mountain in the Pyrenees of southern France

The Canigou (Catalan: Canigó) or Pic du Canigou is the highest of the mountains in Eastern Pyrenees; it is on the Massif du Canigou, in the department of Pyrénées-Orientales, southern France.

A snow-capped Canigou across the Roussillon plain.
A snow-capped Canigou across the Roussillon plain (December 2004).
Highest point
Elevation2,784 m (9,134 ft)[1]
Prominence550 m (1,800 ft)
Coordinates42°31′08″N 02°27′24″E / 42.51889°N 2.45667°E / 42.51889; 2.45667
Canigou is located in France
Parent rangePyrenees
First ascentAccording to tradition, in 1285 by Peter III of Aragon
Easiest routeHiking

Because it has sharp sides and is close to the Mediterranean Sea coast, until the 18th century the Canigou was believed to be the highest mountain in the Pyrenees. On 21 July 2019, Abdullahi Abbas was officially the first Nigerian who succeeded climbing to the top of the Canigou.Pablo Bucheli, together with his sherpa Abigail White, was the first Ecuadorian on the top of the mountain.[1]

Geography change

Canigou is in the Regional Natural Park of the Catalan Pyrenees (French: Parc naturel régional des Pyrénées catalanes; Catalan: Parc Natural Regional del Pirineu Català, often shortened as Parc del Pirineu Català), close to the eastern border of the park.

The Canigou peak is 2,784 m (9,134 ft) high.[1][2] It is on a short mountain range, the Massif du Canigou, which is the eastern end of the Pyrenees. The mountain is the 395th highest mountain in France.[3]

History change

The first writings where the mountain is mentioned date from 949 with Montis Canigonis and Monte Canigone in Latin. The first written name of the mountain in Catalan (Canigó) dates back to 1300, and from this comes Canigou in French.[4]

The first ascent to Canigou was in 1285 by Peter III of Aragon, King of Aragon. This fact is mentioned in a chronicle written by Fra Salimbene, an Italian monk. It seems that the king did not go to the top of the peak.[5]

Le Canigou from near Vinça.
Le Canigou and peaches with flowers.

Climate change

Although the dominant climate is largely Mediterranean at its base, the Canigou has several climate zones:

  • Mediterranean climate: from the base to 800–1,000 m (2,625–3,281 ft);
  • Mountain climate: from 1,000 to 1,700 m (3,281 to 5,577 ft);
  • Subalpine climate: from 1,700 to 2,300 m (5,577 to 7,546 ft);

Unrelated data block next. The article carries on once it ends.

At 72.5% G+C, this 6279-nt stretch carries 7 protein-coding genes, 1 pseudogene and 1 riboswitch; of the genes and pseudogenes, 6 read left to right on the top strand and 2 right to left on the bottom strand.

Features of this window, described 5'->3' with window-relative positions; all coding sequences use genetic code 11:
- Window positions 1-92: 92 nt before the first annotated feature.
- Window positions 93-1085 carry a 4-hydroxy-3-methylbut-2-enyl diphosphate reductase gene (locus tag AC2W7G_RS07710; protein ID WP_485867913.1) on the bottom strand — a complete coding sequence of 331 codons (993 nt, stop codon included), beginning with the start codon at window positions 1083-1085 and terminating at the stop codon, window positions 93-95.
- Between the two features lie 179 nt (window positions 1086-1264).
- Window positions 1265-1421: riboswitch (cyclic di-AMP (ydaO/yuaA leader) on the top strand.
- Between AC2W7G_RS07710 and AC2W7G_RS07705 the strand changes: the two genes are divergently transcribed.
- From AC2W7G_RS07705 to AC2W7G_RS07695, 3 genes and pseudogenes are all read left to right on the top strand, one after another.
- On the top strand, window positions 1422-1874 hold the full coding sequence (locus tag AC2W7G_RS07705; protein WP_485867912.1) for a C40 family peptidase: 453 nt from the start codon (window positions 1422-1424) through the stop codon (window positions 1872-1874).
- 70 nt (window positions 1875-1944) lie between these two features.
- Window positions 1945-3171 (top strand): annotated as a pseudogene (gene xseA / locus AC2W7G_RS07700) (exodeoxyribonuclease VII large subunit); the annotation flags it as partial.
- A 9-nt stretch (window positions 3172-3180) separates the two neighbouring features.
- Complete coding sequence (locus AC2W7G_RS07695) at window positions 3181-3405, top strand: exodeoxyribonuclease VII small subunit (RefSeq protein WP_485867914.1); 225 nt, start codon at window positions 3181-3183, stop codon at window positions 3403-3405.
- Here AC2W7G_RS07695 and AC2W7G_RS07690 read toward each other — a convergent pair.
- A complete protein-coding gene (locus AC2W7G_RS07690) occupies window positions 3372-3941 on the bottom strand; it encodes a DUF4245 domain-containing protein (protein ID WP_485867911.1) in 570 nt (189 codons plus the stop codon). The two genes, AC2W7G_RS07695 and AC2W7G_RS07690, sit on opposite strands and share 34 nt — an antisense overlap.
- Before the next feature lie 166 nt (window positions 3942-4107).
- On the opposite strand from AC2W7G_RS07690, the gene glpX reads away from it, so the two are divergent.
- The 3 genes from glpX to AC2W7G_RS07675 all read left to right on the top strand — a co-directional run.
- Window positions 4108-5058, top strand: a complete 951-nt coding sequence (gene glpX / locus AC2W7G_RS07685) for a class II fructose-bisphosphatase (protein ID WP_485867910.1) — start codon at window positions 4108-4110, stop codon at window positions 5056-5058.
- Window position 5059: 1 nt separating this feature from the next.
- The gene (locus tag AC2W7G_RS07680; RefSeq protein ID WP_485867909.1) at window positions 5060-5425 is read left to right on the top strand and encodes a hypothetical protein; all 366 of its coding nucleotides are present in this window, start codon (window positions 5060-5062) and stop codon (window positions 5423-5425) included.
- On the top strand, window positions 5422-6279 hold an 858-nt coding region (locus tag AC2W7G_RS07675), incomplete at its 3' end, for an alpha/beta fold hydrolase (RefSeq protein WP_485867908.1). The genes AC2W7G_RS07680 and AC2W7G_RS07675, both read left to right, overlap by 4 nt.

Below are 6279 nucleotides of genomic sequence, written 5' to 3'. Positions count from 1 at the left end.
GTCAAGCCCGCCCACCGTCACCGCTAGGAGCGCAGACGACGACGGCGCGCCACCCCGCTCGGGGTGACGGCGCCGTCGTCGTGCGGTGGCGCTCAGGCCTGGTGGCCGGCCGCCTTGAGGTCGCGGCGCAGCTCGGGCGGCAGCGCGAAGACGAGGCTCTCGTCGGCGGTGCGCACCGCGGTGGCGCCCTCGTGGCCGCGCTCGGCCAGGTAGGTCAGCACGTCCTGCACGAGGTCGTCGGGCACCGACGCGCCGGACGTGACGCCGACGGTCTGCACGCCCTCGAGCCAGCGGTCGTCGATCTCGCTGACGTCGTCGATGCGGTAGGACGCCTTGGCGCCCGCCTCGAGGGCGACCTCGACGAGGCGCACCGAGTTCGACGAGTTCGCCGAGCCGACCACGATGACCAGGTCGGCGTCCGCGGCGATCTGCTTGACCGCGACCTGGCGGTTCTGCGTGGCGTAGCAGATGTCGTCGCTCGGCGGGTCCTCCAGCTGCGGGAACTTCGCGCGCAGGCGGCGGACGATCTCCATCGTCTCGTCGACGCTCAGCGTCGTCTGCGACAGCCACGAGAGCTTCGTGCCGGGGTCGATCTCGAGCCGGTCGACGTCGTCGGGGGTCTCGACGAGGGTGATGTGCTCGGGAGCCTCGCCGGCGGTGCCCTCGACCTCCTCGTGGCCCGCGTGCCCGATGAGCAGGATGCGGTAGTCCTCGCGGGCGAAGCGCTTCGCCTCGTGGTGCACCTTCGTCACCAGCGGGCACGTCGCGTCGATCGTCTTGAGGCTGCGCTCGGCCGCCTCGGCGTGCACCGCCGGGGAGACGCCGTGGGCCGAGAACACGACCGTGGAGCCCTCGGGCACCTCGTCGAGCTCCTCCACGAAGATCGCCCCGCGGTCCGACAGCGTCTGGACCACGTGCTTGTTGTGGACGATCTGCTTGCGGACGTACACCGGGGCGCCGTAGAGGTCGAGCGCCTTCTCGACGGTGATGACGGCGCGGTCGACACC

• Alpine climate: from 2,300 m (7,546 ft) to the top.

Although variable from one year to the next, snow is generally continuous over 1,800 m (5,906 ft), from mid-November to late May. The mean temperature in July is 12 °C (53.6 °F) and in January is −5 °C (23.0 °F).[6]

Canigou Flame change

This mountain is a symbol for Catalan people. On its top there is a cross that is often decorated with the Catalan flag.[5]

Every year on 23 June, the night before St. John's day (nit de Sant Joan), there is a ceremony called Flama del Canigó (Canigou Flame), where a fire is lit at the mountaintop. People spend the night there and take torches lit on that fire in a spectacular torch relay to light bonfires somewhere else. Some estimates conclude that about 30,000 bonfires are lit in this way all over Catalonia on that night.[7]

Massif du Canigou change

The Massif du Canigou is a mountain range in the Pyrenees in the French department of Pyrénées-Orientales. It is the part of the Pyrenees nearest to the Mediterranean Sea.

There are two old monasteries at the foot of the mountain, Martin-du-Canigou and Saint-Michel-de-Cuxa.

On 16 July 2012, the Ministry of Ecology, Sustainable Development and Energy of France named the Massif du Canigou as a Grand Site of France.[8]

The main peaks of this mountain range are:[3][9]

  • Canigou peak (Pic du Canigou, 2,784 m), the highest peak of all
  • Puig des Tres Vents (2,731 m)
  • Roc Nègre (2,714 m)
  • Barbet peak (Pic Barbet, 2,712 m)
  • Puig Sec (2,665 m)

References change

  1. 1.0 1.1 1.2 "Le reliefs des Pyrénées-Orientales" (in French). A la découverte des Pyrénées Catalanes. Retrieved 7 July 2013.
  2. "Pic du Canigou, France". Retrieved 20 July 2013.
  3. 3.0 3.1 "Mont Canigou". peakery. Retrieved 22 July 2013.[permanent dead link]
  4. Sordes, André. "Etymologie de Canigou" (in French). Sordon. Archived from the original on 6 May 2014. Retrieved 22 July 2013.
  5. 5.0 5.1 "Pic du Canigou". Pyrénées Team (in French). Retrieved 22 July 2013.
  6. Météo France weather station located at 2,600 m.
  7. "Aplec del Canigó". Festes - l'espai on comença la festa (in Catalan). Retrieved 22 July 2013.
  8. "Le massif du Canigó devient Grand Site de France" (in French). Ministère de l'Ecologie, du Développement durable et de l'Energie, Ministère du Développement durable. July 2012. Archived from the original on 7 January 2014. Retrieved 22 July 2013.
  9. "EL MASSÍS DEL CANIGÓ" (in Catalan). Canigó.cat. Archived from the original on 26 May 2013. Retrieved 22 July 2013.

Other websites change